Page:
The proposal foresees the federal government spearheading projects to build climate resilience, to repair and upgrade the nation’s infrastructure, to deploy “smart grid” technology, to reduce emissions in manufacturing, farming and ranching, to overhaul transportation and more. Like the original New Deal of the 1930s, it would require many separate pieces of legislation. And it would be integrated with sweeping economic policy, including guaranteed jobs and health care for all Americans.

CCL – Citizens’ Climate Lobby and Climate Leadership Council have Carbon Tax plans.
Both would put an escalating tax on carbon-based fuels like gasoline and coal—costs that would be passed along to consumers at the gas pump and on their utility bills to encourage consumers and investors to choose cleaner energy. All the tax revenue collected would go back to American households in dividends, or monthly rebate checks. Both plans would include a border tax adjustment—an incentive for countries that trade with the United States to also act to cut carbon emissions.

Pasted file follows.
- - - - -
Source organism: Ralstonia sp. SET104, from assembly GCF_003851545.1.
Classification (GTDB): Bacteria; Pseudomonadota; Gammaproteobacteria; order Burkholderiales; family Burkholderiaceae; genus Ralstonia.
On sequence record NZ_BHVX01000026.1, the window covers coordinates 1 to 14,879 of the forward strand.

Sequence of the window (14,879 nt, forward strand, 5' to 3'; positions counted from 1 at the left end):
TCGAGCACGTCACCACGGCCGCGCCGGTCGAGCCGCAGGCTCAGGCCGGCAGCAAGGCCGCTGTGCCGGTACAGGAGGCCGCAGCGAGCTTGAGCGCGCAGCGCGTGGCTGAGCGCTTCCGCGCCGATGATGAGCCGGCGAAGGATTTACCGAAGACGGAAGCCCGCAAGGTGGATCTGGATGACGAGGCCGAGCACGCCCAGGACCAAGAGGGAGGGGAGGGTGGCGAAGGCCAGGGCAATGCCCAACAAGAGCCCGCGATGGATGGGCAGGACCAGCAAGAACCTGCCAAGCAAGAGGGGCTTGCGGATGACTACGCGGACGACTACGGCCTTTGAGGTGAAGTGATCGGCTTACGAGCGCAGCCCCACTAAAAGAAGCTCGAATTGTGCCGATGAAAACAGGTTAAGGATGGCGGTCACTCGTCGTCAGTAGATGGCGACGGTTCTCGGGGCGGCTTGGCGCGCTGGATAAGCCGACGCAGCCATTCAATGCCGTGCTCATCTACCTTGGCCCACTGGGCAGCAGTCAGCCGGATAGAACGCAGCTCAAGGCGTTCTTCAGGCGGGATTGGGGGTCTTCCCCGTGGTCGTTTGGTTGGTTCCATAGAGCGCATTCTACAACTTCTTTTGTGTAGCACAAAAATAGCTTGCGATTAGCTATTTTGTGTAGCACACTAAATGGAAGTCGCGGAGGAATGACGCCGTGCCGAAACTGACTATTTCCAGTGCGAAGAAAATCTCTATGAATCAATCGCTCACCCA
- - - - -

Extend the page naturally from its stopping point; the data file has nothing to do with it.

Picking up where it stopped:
But there are also differences

The CCL plan would have a more sharply increasing tax, and it would keep in place many other measures to curb greenhouse gases. The legislation the establishment Climate Leadership Council wants to see introduced in the Senate would eliminate other regulations on greenhouse gases and set limits on climate lawsuits, provisions that are crucial to the energy industry’s support.

ExxonMobil has pledged $1 million and ConocoPhillips, $2 million, to the Climate Leadership Council’s political lobbying arm, Americans for Carbon Dividends. Former Senate Majority Leader Trent Lott, a Republican, and former Sen. John Breaux, a Louisiana Democrat, chair the lobbying effort.